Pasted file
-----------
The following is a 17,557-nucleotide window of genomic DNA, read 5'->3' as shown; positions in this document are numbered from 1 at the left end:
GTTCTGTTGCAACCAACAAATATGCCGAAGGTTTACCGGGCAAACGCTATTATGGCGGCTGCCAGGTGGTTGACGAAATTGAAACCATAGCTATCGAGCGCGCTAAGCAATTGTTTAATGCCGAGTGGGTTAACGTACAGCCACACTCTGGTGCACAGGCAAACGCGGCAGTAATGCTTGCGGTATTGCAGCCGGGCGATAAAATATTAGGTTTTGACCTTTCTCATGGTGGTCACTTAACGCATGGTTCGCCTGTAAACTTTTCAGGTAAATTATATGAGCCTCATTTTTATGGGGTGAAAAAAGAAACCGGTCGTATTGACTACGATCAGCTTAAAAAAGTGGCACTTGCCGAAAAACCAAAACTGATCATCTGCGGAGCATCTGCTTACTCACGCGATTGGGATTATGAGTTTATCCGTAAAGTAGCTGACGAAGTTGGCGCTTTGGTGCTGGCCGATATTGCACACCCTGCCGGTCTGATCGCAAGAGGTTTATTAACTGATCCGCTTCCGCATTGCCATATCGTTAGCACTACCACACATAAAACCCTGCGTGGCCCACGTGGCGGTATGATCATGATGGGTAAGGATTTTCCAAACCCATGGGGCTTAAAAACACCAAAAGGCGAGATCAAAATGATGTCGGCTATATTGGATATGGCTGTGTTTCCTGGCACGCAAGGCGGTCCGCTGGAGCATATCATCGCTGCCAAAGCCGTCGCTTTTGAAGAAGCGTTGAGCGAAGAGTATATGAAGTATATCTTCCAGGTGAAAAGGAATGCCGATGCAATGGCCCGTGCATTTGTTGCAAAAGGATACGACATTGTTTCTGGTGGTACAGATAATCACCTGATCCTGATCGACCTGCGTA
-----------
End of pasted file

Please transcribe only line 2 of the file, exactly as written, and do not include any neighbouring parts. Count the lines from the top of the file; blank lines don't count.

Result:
GTTCTGTTGCAACCAACAAATATGCCGAAGGTTTACCGGGCAAACGCTATTATGGCGGCTGCCAGGTGGTTGACGAAATTGAAACCATAGCTATCGAGCGCGCTAAGCAATTGTTTAATGCCGAGTGGGTTAACGTACAGCCACACTCTGGTGCACAGGCAAACGCGGCAGTAATGCTTGCGGTATTGCAGCCGGGCGATAAAATATTAGGTTTTGACCTTTCTCATGGTGGTCACTTAACGCATGGTTCGCCTGTAAACTTTTCAGGTAAATTATATGAGCCTCATTTTTATGGGGTGAAAAAAGAAACCGGTCGTATTGACTACGATCAGCTTAAAAAAGTGGCACTTGCCGAAAAACCAAAACTGATCATCTGCGGAGCATCTGCTTACTCACGCGATTGGGATTATGAGTTTATCCGTAAAGTAGCTGACGAAGTTGGCGCTTTGGTGCTGGCCGATATTGCACACCCTGCCGGTCTGATCGCAAGAGGTTTATTAACTGATCCGCTTCCGCATTGCCATATCGTTAGCACTACCACACATAAAACCCTGCGTGGCCCACGTGGCGGTATGATCATGATGGGTAAGGATTTTCCAAACCCATGGGGCTTAAAAACACCAAAAGGCGAGATCAAAATGATGTCGGCTATATTGGATATGGCTGTGTTTCCTGGCACGCAAGGCGGTCCGCTGGAGCATATCATCGCTGCCAAAGCCGTCGCTTTTGAAGAAGCGTTGAGCGAAGAGTATATGAAGTATATCTTCCAGGTGAAAAGGAATGCCGATGCAATGGCCCGTGCATTTGTTGCAAAAGGATACGACATTGTTTCTGGTGGTACAGATAATCACCTGATCCTGATCGACCTGCGTA